Matthias Schleuning, Jochen Fründ, Oliver Schweiger, Erik Welk, Jörg Albrecht, Matthias Albrecht, Marion Beil, Gita Benadi, Nico Blüthgen, Helge Bruelheide, Katrin Böhning-Gaese, D Matthias Dehling, Carsten F Dormann, Nina Exeler, Nina Farwig, Alexander Harpke, Thomas Hickler, Anselm Kratochwil, Michael Kuhlmann, Ingolf Kühn, Denis Michez, Sonja Mudri-Stojnić, Michaela Plein, Pierre Rasmont, Angelika Schwabe, Josef Settele, Ante Vujić, Christiane N Weiner, Martin Wiemers, Christian Hof
Impacts of climate change on individual species are increasingly well documented, but we lack understanding of how these effects propagate through ecological communities. Here we combine species distribution models with ecological network analyses to test potential impacts of climate change on >700 plant and animal species in pollination and seed-dispersal networks from central Europe. We discover that animal species that interact with a low diversity of plant species have narrow climatic niches and are most vulnerable to climate change...
December 23, 2016: Nature Communications
Ivana Vejříková, Lukáš Vejřík, Jari Syväranta, Mikko Kiljunen, Martin Čech, Petr Blabolil, Mojmír Vašek, Zuzana Sajdlová, Son Hoang The Chung, Marek Šmejkal, Jaroslava Frouzová, Jiří Peterka
The number of herbivores in populations of ectothermic vertebrates decreases with increasing latitude. At higher latitudes, fish consuming plant matter are exclusively omnivorous. We assess whether omnivorous fish readily shift to herbivory or whether animal prey is typically preferred. We address temperature as the key factor causing their absence at higher latitudes and discuss the potential poleward dispersion caused by climate changes. A controlled experiment illustrates that rudd (Scardinius erythrophthalmus) readily utilize plant matter at water temperatures above 20 °C and avoid its consumption below 20 °C...
December 22, 2016: Scientific Reports
John-Baptist S N Naah, Reginald T Guuroh
Recording local ecological knowledge (LEK) is a useful approach to understanding interactions of the complex social-ecological systems. In spite of the recent growing interest in LEK studies on the effects of climate and land use changes, livestock mobility decisions and other aspects of agro-pastoral systems, LEK on forage plants has still been vastly under-documented in the West African savannas. Using a study area ranging from northern Ghana to central Burkina Faso, we thus aimed at exploring how aridity and socio-demographic factors drive the distributional patterns of forage-related LEK among its holders...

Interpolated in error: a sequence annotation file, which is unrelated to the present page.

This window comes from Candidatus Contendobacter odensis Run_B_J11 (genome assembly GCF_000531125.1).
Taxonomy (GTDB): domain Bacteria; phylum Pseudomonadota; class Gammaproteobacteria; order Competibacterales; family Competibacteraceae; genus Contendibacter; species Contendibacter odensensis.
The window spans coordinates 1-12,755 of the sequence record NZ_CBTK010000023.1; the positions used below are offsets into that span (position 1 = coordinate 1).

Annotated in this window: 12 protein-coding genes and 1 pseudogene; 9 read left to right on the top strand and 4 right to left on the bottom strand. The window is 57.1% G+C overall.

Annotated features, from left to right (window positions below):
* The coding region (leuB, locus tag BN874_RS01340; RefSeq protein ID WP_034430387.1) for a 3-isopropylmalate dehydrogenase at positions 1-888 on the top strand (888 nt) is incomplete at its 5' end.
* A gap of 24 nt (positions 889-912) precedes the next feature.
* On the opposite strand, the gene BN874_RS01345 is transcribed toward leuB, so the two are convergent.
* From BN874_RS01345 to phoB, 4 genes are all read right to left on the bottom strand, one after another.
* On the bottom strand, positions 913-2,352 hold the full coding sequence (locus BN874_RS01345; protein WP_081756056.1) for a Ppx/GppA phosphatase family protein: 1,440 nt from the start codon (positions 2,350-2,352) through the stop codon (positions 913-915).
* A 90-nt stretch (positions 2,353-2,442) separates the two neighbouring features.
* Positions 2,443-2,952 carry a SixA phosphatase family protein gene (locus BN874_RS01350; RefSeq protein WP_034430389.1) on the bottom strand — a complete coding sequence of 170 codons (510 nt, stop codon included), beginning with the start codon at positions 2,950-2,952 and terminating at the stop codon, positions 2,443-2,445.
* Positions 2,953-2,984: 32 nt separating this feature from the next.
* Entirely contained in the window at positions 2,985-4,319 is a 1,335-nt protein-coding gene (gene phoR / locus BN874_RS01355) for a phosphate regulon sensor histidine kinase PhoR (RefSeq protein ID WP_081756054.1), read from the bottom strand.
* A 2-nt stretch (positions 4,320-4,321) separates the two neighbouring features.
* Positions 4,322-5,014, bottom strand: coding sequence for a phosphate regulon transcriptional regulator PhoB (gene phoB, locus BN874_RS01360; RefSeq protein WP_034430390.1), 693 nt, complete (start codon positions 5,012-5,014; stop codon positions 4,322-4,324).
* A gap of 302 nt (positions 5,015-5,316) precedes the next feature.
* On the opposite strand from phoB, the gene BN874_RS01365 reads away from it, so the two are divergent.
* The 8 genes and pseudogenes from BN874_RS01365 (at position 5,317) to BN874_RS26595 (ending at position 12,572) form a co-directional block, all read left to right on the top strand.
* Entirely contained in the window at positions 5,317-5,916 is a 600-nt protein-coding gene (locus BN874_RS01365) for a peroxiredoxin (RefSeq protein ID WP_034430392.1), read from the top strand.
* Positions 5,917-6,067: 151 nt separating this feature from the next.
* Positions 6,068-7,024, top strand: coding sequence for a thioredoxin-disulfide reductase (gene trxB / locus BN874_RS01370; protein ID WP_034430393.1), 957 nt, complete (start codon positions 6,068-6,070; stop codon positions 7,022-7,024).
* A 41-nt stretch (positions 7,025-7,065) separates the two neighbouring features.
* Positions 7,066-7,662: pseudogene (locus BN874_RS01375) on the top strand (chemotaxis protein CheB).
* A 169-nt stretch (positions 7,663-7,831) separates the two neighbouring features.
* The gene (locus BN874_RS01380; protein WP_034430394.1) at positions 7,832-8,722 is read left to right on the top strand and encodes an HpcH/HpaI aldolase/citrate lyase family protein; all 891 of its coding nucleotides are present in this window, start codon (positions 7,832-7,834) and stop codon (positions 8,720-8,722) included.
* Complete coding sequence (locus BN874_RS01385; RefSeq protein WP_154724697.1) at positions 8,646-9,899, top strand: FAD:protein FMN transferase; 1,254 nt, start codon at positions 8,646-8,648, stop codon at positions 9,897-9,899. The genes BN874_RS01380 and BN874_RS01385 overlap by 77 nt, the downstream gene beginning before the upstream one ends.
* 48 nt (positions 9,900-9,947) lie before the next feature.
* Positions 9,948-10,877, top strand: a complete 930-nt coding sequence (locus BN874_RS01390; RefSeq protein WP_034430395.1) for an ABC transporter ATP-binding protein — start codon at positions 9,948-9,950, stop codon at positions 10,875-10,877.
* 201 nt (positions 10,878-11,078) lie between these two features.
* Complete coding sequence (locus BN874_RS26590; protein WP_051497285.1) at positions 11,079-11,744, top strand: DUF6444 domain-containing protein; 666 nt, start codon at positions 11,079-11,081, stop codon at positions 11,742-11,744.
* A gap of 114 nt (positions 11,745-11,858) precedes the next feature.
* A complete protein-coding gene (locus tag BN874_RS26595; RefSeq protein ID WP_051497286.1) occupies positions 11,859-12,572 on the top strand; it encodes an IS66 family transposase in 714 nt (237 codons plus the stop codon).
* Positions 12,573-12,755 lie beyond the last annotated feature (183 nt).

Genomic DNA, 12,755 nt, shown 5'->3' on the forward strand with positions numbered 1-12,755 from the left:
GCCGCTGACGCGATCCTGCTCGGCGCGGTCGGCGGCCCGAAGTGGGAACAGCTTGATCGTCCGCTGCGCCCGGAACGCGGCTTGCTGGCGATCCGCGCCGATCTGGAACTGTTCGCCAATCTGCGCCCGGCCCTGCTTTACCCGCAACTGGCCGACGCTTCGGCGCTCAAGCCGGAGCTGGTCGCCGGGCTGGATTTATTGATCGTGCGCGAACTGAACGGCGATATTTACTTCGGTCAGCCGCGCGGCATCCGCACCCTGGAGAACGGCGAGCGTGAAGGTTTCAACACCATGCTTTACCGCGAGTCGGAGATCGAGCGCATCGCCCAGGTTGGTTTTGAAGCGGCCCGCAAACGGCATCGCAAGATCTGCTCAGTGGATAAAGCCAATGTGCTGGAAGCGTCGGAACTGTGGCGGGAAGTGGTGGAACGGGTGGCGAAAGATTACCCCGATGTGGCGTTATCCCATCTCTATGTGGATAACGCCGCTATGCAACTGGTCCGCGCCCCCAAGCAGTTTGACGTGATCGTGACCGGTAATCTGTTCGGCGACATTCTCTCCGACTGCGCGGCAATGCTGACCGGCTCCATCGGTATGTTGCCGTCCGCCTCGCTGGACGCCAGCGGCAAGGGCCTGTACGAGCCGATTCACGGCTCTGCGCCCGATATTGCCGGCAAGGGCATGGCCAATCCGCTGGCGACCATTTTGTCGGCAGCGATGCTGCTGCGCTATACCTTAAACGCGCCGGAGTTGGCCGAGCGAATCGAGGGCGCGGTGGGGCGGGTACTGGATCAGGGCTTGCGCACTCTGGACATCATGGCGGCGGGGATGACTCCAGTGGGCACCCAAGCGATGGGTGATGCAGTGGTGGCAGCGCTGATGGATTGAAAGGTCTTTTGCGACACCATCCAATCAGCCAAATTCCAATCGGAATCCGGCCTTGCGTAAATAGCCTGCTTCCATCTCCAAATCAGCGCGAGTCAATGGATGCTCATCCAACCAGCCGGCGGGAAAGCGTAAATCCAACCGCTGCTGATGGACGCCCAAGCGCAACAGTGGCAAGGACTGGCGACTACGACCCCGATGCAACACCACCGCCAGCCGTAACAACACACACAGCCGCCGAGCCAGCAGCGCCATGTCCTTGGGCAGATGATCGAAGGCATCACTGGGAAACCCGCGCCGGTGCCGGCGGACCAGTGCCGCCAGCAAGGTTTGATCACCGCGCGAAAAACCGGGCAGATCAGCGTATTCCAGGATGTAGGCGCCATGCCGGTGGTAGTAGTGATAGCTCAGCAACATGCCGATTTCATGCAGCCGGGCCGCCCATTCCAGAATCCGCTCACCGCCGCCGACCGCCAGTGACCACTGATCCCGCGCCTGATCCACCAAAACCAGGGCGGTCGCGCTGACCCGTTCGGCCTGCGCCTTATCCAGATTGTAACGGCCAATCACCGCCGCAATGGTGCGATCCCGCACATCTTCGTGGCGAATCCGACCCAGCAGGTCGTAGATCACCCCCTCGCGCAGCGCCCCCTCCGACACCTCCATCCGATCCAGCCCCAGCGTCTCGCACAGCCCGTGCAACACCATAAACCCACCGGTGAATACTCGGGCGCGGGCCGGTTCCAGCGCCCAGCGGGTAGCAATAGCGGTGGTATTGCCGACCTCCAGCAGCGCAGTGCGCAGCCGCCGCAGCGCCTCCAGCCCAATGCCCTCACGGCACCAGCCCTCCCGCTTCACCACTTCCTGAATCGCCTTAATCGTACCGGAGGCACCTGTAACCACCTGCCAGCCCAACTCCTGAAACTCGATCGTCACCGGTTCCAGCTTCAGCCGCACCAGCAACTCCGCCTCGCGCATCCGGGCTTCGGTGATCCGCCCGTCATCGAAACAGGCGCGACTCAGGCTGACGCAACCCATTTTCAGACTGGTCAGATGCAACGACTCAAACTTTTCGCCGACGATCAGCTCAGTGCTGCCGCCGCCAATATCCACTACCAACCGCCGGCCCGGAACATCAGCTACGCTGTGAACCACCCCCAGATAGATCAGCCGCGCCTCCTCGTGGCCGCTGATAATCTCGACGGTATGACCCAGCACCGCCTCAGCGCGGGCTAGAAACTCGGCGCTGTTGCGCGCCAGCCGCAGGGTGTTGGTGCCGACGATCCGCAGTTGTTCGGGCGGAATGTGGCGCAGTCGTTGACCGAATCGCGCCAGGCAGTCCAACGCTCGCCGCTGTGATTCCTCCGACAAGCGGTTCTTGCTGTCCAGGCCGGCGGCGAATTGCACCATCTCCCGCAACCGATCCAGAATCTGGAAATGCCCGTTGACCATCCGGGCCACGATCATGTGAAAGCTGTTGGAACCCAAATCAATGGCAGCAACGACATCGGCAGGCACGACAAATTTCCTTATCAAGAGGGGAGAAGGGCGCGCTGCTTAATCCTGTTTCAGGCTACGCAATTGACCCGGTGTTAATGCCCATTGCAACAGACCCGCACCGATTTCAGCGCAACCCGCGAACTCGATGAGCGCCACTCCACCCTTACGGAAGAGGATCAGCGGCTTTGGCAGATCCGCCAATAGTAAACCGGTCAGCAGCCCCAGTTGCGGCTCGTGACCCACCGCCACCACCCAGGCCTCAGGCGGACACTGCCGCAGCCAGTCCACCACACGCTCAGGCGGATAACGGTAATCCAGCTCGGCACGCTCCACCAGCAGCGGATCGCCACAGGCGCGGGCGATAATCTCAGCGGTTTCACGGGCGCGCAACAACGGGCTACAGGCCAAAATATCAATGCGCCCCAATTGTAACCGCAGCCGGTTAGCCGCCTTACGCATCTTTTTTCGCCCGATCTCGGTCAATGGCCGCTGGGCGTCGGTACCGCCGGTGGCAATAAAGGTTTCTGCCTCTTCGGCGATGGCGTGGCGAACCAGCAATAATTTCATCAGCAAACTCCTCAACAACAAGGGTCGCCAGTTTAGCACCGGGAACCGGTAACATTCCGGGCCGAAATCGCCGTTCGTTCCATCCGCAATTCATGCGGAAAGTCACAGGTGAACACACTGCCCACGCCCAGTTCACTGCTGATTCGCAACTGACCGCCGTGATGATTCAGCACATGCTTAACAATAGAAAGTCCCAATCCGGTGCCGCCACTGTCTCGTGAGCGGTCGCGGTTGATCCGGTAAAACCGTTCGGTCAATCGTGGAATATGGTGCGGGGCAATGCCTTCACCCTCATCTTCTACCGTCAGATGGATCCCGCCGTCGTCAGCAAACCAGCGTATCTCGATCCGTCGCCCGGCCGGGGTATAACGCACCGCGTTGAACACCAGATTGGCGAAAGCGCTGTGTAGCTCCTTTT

March 1, 2017: Journal of Environmental Management
Fedor V Konstantinov
The plant bug fauna of China is highly diverse and relatively poorly documented, with almost 900 currently known species, about a half of which had been revealed during the last two decades (Qi et al. 2003, 2007, Konstantinov & Namyatova 2008, 2009, Konstantinov et al. 2013). Future studies would almost certainly reveal many new species from the region. However, the present day distributions of Chinese plant bugs apparently reflect significant climate change since the Tertiary Period, and are largely influenced by influx of species from other regions...
December 9, 2016: Zootaxa
Ripu M Kunwar, Kedar Baral, Prashant Paudel, Ram P Acharya, Khum B Thapa-Magar, Mary Cameron, Rainer W Bussmann
Indigenous plant use-systems have evolved under, and constantly adapted to human and non-human impacts. In the last decades however, increasing socioeconomic and cultural transformations, including land-use change, outmigration, globalized markets, the introduction of new species, and climate change have led to a decreasing availability of indigenous resources, and are ultimately leading to a reduction of local use-knowledge. Participant observations, discussions, walks-in-the-woods, semi-structured interviews and informal meetings were carried out in 12 villages of far western Nepal between 2011 and 2015 to assess how sociocultural changes have affected the sustenance of indigenous systems and local biodiversity, when compared to studies carried out in the previous decades...
2016: PloS One
Brendan M Rogers, Patrick Jantz, Scott J Goetz
Climate change is expected to alter the distribution of tree species because of critical environmental tolerances related to growth, mortality, reproduction, disturbances, and biotic interactions. How this is realized in 21st century remains uncertain, in large part due to limitations on plant migration and the impacts of landscape fragmentation. Understanding these changes is of particular concern for forest management, which requires information at an appropriately fine spatial resolution. Here we provide a framework and application for tree species vulnerability to climate change in the eastern US that accounts for influential drivers of future distributions...
December 9, 2016: Global Change Biology
Laura Russo
Though they are relatively understudied, non-native bees are ubiquitous and have enormous potential economic and environmental impacts. These impacts may be positive or negative, and are often unquantified. In this manuscript, I review literature on the known distribution and environmental and economic impacts of 80 species of introduced bees. The potential negative impacts of non-native bees include competition with native bees for nesting sites or floral resources, pollination of invasive weeds, co-invasion with pathogens and parasites, genetic introgression, damage to buildings, affecting the pollination of native plant species, and changing the structure of native pollination networks...
November 28, 2016: Insects